Just got back from a lovely afternoon’s visit to Tate Britain with a former colleague and friend of mine.
The Walter Sickert exhibition, which was the main reason for visiting the Tate, is excellent. It’s very extensive and will give anyone, who seriously wants to spend time looking at the work of one of England’s most important and innovative painters, many worthwhile hours of pleasure. My only complaint is that the catalogue is only in hard back, it’s very heavy, the reproductions are poor and the cost is excessive so I didn’t buy it
Before looking at the show my friend and I spent an hour or more in the member’s lounge having lunch and talking. Paul is an art historian who, though officially retired, is still teaching art history at the University of Cambridge. We had fascinating discussions about changes in student group personality pre and post Covid, and issues such as ‘trigger warnings.’ More on that perhaps in another blog. What I want to concentrate on here and now is the exhibition.
When I look at Sickert’s paintings I am immediately transported back to my years at Camberwell School of Art. His work was a major influence for me personally. The most important painting in the show is Ennui. It is included in the exhibition with little fanfare and given no particular pride of place. Nothing is said by the curators about the mastery of the painting, Instead we are told about the subject matter and what they believe is its meaning. So my advice is to ignore most of the curators little messages beside the paintings and just look at the works. Mind you the little messages do show you the various locations in which the paintings normally reside. I had no idea that so many worldwide galleries collected his work. Confirmation of his international importance.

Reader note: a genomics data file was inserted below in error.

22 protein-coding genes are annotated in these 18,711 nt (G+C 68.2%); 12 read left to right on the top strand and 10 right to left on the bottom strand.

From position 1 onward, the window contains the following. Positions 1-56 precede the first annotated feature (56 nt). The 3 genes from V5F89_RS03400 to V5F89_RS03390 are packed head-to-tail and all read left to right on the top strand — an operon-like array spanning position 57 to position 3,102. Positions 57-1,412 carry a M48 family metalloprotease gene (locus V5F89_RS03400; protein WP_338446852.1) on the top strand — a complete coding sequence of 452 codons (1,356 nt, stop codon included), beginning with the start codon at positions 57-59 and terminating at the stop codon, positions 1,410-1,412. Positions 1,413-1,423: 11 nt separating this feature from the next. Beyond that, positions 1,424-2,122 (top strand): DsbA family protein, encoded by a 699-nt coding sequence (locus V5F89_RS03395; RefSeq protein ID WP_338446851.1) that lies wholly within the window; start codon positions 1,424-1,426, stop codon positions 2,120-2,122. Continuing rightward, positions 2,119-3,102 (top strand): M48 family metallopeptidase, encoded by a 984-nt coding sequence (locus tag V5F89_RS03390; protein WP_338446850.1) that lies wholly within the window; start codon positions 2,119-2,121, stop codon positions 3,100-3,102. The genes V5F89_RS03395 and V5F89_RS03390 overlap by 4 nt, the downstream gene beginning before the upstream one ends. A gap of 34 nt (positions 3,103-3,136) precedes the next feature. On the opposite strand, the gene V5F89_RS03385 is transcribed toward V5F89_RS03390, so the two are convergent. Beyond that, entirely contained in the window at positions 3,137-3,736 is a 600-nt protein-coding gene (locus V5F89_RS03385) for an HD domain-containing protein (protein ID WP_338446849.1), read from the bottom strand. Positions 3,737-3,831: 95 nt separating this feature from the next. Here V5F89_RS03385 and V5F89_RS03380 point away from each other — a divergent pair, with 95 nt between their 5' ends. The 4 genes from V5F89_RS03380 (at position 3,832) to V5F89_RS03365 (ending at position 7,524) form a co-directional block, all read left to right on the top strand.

What can’t be dismissed is the influence of titles. A painting depicting a fully dressed man sitting beside a nude woman lying on a bed can provoke different responses depending on the title. If it’s called Camden Town Murder there is one response. Call the painting Sunday Afternoon and an entirely different response is evoked. What was important for Sickert was the relationship of two figures, one clothed and one nude.
The big strength of the exhibition is that we are shown clearly that, though he repeatedly painted the same subject, he approached each painting as something new and untried. He was always searching for something different.
I include one of my paintings; Rain in the Park, from my days at art school. If you manage to go to the exhibition you will see how Sickert influences my student piece. Apologies for the creasing on the paper.
The exhibition: Walter Sickert, continues at Tate Britain until 18th September 2022.